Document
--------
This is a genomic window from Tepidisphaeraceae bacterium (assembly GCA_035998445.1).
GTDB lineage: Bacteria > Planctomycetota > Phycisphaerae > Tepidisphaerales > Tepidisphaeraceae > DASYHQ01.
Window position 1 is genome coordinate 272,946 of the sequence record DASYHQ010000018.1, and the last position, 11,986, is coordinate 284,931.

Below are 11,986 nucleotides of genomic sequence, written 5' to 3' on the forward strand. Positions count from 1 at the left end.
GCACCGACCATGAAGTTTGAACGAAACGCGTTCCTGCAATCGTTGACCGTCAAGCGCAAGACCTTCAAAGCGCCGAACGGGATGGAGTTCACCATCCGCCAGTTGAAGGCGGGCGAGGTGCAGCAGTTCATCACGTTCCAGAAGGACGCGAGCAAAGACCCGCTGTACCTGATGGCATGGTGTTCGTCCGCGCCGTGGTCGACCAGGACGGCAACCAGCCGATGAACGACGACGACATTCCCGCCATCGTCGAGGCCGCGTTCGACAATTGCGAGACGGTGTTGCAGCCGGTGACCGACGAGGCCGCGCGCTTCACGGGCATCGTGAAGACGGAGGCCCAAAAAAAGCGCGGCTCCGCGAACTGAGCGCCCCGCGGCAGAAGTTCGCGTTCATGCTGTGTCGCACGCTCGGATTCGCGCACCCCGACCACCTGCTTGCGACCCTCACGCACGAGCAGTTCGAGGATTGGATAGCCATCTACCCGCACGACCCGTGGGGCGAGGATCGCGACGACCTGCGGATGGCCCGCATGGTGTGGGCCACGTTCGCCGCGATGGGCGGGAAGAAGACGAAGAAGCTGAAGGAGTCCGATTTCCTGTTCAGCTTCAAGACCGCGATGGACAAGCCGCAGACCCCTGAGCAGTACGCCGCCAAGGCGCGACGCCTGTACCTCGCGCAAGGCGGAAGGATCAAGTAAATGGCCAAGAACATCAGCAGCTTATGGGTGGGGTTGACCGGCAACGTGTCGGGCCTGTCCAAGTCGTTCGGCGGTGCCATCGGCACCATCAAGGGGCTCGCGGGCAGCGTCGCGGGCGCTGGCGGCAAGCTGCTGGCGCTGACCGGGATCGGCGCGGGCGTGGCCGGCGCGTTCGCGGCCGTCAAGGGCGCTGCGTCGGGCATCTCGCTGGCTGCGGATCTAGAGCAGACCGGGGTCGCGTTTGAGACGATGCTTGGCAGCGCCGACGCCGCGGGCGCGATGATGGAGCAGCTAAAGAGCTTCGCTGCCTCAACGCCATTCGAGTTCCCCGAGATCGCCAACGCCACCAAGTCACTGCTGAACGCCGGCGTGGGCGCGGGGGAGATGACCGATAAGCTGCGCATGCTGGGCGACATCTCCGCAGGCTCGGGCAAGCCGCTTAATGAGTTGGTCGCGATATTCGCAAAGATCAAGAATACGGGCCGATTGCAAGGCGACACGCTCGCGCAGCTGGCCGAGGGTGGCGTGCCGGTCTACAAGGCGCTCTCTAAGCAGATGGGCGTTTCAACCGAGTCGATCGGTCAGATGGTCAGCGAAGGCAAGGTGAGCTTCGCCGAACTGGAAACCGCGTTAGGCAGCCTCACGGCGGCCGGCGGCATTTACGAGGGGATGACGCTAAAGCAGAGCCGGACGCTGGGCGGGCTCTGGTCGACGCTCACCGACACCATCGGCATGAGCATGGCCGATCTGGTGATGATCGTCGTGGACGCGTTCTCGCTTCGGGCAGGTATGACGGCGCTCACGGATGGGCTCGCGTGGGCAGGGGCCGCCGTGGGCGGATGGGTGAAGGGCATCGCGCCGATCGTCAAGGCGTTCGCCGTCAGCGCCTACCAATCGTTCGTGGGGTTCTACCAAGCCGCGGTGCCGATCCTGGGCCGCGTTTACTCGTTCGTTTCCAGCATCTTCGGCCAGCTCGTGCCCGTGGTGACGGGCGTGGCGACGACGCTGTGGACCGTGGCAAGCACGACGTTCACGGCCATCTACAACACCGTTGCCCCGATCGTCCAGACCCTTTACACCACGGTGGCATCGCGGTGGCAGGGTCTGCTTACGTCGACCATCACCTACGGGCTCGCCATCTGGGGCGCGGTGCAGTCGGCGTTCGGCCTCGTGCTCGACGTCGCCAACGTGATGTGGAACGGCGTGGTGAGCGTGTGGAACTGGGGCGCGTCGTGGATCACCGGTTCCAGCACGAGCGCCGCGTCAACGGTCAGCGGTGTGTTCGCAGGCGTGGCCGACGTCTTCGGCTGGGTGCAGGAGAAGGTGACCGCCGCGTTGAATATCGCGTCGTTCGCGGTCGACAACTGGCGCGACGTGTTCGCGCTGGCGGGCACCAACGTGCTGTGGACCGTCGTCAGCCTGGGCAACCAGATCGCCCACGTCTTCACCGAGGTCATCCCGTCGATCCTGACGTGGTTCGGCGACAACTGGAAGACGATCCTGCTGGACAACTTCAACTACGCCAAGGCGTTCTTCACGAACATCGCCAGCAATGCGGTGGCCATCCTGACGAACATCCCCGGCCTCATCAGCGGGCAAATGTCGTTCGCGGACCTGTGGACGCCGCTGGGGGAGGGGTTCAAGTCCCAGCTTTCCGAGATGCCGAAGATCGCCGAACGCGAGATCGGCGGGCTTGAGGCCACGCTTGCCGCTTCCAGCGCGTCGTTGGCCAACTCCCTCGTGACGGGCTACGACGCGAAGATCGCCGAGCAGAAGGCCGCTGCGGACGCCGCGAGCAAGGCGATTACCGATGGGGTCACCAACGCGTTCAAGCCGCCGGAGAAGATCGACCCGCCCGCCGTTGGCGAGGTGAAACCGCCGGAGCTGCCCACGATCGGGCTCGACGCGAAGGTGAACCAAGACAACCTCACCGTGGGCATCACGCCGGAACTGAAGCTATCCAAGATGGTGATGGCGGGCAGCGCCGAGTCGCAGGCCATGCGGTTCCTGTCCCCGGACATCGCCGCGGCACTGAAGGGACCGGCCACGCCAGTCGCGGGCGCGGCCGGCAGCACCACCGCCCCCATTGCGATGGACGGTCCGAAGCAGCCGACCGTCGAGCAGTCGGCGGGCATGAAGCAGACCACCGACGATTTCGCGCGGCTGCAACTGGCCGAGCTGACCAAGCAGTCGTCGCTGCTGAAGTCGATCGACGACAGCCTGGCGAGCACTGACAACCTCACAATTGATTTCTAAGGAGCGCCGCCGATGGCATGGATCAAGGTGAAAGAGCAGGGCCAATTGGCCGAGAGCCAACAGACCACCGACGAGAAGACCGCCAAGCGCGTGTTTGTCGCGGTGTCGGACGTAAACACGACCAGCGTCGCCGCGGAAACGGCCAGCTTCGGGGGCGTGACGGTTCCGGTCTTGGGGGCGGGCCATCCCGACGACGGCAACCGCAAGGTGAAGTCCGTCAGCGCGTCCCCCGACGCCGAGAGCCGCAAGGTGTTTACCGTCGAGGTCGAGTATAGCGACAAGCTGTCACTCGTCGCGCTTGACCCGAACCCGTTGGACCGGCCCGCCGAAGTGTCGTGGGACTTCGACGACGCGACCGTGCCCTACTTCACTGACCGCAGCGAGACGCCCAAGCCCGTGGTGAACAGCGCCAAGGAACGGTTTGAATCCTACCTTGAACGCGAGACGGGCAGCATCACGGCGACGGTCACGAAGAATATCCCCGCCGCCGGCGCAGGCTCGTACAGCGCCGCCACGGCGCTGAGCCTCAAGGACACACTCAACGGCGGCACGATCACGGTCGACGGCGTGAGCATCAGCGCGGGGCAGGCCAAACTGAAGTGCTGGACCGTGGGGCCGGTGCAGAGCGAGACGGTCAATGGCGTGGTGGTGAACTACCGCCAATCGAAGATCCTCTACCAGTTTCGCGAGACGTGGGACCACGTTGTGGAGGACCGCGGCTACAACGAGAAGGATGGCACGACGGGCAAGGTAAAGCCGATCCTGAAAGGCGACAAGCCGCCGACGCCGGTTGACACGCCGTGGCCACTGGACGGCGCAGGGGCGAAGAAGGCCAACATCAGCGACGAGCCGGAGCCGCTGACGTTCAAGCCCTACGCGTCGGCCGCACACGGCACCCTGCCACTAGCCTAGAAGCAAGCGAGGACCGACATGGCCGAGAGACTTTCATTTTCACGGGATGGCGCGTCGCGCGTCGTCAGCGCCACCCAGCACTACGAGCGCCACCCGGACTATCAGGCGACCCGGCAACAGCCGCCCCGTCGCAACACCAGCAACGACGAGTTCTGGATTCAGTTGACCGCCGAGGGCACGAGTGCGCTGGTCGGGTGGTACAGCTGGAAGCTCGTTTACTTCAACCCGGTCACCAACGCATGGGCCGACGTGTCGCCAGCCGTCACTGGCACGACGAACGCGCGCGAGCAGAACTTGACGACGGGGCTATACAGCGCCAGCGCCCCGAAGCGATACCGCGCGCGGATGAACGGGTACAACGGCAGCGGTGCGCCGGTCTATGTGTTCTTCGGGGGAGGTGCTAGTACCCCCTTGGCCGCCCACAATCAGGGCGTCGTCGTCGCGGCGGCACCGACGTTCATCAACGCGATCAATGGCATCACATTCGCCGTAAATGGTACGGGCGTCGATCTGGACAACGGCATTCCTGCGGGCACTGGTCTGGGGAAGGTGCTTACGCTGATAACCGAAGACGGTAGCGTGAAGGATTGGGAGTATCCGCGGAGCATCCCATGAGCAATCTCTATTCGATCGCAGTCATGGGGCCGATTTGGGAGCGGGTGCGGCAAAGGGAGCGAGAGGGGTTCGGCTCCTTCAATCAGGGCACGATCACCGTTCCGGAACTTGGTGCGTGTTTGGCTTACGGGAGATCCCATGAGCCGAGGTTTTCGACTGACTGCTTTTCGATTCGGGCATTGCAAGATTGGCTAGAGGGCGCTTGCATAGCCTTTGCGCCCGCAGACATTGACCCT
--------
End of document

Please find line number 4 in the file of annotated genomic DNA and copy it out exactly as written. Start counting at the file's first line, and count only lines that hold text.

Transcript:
Below are 11,986 nucleotides of genomic sequence, written 5' to 3' on the forward strand. Positions count from 1 at the left end.